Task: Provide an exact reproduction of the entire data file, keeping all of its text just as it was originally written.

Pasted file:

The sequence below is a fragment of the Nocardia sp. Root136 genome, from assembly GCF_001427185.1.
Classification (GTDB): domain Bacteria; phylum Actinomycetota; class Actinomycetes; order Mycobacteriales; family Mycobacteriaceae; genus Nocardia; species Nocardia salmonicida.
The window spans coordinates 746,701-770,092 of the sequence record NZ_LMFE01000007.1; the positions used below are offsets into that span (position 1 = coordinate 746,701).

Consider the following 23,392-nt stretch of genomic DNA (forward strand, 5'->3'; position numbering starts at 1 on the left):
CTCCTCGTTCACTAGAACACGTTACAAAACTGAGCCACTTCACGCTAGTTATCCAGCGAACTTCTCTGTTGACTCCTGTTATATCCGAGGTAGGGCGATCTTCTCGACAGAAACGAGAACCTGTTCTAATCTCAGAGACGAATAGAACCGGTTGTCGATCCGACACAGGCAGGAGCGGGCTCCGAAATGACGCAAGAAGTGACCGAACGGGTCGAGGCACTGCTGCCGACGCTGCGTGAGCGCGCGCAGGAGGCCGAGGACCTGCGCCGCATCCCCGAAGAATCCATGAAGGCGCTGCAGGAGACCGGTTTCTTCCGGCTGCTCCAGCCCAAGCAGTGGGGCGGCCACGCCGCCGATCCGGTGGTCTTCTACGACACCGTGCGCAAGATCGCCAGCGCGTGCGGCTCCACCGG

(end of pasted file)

The sequence below is a fragment of the Nocardia sp. Root136 genome, from assembly GCF_001427185.1.
Classification (GTDB): domain Bacteria; phylum Actinomycetota; class Actinomycetes; order Mycobacteriales; family Mycobacteriaceae; genus Nocardia; species Nocardia salmonicida.
The window spans coordinates 746,701-770,092 of the sequence record NZ_LMFE01000007.1; the positions used below are offsets into that span (position 1 = coordinate 746,701).

Consider the following 23,392-nt stretch of genomic DNA (forward strand, 5'->3'; position numbering starts at 1 on the left):
CTCCTCGTTCACTAGAACACGTTACAAAACTGAGCCACTTCACGCTAGTTATCCAGCGAACTTCTCTGTTGACTCCTGTTATATCCGAGGTAGGGCGATCTTCTCGACAGAAACGAGAACCTGTTCTAATCTCAGAGACGAATAGAACCGGTTGTCGATCCGACACAGGCAGGAGCGGGCTCCGAAATGACGCAAGAAGTGACCGAACGGGTCGAGGCACTGCTGCCGACGCTGCGTGAGCGCGCGCAGGAGGCCGAGGACCTGCGCCGCATCCCCGAAGAATCCATGAAGGCGCTGCAGGAGACCGGTTTCTTCCGGCTGCTCCAGCCCAAGCAGTGGGGCGGCCACGCCGCCGATCCGGTGGTCTTCTACGACACCGTGCGCAAGATCGCCAGCGCGTGCGGCTCCACCGG